Do you know about the secret history of Monopoly and it’s (real) inventor, Lizzie Magie?
In the early 1900s, Lizzie Magie, who was an early feminist and established activist, invented a surprisingly popular game that she called The Landlord’s Game. The game turned into an underground sensation: anyone from college students to parents would make their own copies of the game, playing it all across the Northeast and the Midwest.
Magie wrote that her the goal of her game was clear: to teach players the “practical demonstration of the present system of land-grabbing with all its usual outcomes and consequences.”
And you know that feeling of wanting to knock the board over when the roll of the dice screws you and someone else is getting rich while you’ve got nothing? That’s on purpose. In 1906, Magie wrote of her game:
“In a short time — I hope a very short time — men and women will discover that they are poor because Carnegie and Rockefeller, maybe, have more than they know what to do with.”
She also stated that she believed her game could change the minds of a generation of people, writing:
“Let the children once see clearly the gross injustice of our present land system and when they grow up, if they are allowed to develop naturally, the evil will soon be remedied.”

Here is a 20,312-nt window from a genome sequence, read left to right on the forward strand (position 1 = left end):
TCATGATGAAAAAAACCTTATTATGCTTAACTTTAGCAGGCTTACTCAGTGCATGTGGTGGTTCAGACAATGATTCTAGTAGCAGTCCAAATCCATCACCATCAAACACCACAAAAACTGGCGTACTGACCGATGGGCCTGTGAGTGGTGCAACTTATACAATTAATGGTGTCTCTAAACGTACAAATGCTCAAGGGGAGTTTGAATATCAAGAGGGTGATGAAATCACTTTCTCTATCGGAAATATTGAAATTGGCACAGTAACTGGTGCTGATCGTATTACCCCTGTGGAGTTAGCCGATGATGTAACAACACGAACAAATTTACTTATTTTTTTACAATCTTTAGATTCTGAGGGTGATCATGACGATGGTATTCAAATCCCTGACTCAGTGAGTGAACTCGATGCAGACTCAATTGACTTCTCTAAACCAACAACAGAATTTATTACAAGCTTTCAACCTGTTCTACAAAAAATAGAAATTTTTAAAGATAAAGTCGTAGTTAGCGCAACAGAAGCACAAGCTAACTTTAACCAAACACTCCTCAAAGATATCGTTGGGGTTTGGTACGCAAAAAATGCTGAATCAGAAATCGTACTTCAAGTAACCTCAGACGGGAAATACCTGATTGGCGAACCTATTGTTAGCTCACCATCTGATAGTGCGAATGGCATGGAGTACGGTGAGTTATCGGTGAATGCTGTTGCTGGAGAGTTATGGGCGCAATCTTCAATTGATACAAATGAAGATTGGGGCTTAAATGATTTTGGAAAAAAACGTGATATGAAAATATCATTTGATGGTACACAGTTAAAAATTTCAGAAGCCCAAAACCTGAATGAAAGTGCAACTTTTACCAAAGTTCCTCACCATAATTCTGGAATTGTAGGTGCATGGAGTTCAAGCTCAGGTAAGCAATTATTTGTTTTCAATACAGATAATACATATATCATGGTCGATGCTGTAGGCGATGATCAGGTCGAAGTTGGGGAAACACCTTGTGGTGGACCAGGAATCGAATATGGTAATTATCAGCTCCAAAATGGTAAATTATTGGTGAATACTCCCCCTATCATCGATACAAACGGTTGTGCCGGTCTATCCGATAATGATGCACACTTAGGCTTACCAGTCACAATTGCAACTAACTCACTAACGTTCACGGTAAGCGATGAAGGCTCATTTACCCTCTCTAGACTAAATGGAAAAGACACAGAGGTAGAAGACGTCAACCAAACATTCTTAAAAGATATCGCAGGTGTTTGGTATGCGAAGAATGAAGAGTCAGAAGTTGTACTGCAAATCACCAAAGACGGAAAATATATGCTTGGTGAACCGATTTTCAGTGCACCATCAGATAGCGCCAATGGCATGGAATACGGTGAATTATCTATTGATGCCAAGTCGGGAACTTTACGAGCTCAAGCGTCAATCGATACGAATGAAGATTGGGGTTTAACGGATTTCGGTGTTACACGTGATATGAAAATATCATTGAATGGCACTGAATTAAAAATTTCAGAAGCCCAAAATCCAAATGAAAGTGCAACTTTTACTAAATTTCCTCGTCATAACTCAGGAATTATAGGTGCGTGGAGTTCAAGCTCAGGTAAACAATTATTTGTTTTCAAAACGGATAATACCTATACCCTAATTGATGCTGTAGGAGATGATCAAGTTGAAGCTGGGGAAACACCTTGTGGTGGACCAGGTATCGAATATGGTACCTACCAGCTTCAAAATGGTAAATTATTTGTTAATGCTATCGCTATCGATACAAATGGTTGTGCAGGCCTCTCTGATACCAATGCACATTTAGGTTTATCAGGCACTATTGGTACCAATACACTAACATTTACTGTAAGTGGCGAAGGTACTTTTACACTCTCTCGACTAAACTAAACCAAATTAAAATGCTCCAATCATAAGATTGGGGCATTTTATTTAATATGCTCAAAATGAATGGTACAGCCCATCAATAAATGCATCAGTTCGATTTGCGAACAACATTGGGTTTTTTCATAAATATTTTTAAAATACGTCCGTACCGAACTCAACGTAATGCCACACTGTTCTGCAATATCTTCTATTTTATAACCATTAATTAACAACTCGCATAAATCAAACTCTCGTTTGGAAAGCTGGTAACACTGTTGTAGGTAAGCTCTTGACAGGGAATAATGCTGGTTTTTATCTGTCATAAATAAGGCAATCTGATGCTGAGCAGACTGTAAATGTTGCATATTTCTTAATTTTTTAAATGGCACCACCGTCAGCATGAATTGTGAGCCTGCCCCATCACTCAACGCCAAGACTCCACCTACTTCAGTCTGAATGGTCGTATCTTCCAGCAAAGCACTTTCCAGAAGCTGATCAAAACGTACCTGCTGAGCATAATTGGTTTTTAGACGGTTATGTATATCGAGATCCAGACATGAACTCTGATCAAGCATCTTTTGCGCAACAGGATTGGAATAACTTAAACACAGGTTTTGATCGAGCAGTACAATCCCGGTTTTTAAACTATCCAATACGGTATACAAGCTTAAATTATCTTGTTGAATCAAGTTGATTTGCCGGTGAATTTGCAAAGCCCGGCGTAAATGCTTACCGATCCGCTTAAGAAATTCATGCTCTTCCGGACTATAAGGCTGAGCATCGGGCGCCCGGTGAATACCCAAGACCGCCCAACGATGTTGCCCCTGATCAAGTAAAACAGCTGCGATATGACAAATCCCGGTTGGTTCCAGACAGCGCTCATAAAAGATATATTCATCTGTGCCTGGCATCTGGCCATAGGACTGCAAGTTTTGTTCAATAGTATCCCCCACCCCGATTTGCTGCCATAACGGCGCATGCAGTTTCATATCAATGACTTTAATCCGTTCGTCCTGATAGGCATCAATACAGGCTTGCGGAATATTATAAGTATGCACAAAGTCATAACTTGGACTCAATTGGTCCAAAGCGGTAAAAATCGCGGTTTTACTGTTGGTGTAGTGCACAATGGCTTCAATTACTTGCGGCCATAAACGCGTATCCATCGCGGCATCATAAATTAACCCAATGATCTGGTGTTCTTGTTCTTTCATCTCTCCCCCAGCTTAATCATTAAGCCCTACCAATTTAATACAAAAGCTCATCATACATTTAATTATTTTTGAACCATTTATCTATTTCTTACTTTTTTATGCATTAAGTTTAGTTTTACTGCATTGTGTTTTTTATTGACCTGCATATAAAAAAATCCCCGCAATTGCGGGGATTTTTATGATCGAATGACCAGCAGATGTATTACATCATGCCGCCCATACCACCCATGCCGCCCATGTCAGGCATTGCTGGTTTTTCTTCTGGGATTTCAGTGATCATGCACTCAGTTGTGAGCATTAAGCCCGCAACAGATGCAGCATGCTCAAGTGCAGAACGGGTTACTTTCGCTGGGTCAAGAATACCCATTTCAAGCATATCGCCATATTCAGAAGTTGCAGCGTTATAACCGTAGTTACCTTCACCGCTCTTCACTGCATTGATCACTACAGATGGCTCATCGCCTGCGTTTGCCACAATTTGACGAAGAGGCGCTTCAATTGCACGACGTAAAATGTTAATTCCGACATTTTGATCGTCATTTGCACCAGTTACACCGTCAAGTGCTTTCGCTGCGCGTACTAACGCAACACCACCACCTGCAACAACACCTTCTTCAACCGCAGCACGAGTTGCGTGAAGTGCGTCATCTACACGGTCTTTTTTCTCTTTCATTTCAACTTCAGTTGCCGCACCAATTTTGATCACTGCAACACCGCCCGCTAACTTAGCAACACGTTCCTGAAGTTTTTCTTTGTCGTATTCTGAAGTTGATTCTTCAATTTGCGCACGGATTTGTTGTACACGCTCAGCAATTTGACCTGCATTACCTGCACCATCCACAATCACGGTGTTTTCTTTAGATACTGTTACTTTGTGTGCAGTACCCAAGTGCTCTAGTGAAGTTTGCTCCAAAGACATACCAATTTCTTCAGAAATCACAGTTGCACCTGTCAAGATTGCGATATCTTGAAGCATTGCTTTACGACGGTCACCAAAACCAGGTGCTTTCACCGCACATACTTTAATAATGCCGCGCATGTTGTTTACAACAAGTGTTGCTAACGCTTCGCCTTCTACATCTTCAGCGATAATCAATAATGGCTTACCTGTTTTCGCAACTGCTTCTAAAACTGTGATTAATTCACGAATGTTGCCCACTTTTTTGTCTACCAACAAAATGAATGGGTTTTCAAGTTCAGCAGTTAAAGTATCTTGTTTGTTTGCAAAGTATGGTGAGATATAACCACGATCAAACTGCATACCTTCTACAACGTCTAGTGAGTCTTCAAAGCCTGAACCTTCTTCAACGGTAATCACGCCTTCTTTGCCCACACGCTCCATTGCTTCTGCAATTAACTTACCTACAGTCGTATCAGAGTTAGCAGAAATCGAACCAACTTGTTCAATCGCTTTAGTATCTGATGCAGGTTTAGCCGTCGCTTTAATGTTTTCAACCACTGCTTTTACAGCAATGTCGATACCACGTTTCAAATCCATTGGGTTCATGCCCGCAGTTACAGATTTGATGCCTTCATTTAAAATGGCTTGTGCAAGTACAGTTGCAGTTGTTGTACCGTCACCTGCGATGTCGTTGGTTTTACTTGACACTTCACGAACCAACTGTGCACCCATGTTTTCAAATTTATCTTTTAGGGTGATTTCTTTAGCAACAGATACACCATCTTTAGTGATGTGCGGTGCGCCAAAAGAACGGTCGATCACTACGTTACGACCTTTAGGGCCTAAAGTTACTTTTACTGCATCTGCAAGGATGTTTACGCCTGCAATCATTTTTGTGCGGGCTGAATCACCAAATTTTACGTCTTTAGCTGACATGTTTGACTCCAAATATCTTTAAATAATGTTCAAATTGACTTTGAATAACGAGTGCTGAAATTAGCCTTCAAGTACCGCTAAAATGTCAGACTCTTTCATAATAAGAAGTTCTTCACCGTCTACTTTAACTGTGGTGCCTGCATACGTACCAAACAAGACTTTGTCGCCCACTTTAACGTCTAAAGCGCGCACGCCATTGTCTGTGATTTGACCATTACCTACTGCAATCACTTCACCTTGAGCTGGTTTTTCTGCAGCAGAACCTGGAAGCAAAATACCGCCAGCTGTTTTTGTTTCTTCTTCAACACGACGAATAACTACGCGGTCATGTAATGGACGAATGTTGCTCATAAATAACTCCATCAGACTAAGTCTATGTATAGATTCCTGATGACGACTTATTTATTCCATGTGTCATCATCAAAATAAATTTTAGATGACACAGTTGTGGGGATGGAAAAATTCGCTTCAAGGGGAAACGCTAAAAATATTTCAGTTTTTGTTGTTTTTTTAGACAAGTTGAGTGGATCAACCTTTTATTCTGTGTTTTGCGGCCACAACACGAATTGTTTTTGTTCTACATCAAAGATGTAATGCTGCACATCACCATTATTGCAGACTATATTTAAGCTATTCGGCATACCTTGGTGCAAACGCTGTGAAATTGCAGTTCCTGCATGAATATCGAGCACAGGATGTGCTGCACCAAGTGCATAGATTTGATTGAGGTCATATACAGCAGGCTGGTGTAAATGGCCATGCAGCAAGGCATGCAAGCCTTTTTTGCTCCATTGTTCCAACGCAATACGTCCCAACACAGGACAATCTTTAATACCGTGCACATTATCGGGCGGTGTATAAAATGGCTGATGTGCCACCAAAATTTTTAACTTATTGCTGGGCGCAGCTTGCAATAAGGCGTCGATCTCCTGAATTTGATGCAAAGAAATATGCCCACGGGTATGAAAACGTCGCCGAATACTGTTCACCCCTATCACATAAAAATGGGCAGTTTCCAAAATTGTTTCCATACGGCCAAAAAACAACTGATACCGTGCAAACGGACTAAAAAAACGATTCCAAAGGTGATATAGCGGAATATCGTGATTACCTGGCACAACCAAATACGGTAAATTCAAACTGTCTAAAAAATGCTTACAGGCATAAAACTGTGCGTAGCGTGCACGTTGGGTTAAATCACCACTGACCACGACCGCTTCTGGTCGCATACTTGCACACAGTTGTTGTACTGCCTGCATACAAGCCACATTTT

But as we know, that’s not exactly how things went down, and The Landlord’s Game is known as Monopoly. So how did this happen? Well, after spending decades as an underground hit, the game was eventually stolen from Magie by a man named Charles Darrow. Darrow learned the game from a friend and became infatuated. He began making his own copies by tweaking the art and marketing it as his own, and he called it as the Monopoly (which was one of many names Magie had previously used and discarded for the game).
After Parker Brothers bought the rights from Darrow in 1935, they learned that he may not have been the true inventor of the game—but decided to go on selling it, anyway. Darrow’s stolen version of The Landlord’s Game became the most successful board game of all time, with Darrow going on to become the first ever millionaire game-designer.
Though the principles Magie sought to instill in the game were eventually stripped, some of her values still live on in Monopoly in surprising ways. For instance, did you ever wonder why you collect $200 when you pass “Go”? Magie thought players had earned it because they had “performed so much labor upon Mother Earth.” This wasn’t sarcasm; in one of Magie’s many versions of The Landlord’s Game, players banded together for economic equality. It’s fitting and fascinating that the game most associated with greed was created to protest it. It serves as the greatest lesson Magie’s game sought to teach: money consumes everything.
Want to get back at Charles Darrow and support Magie’s original goal? We invented the game Co-opoly: The Game of Cooperatives. Check it out here!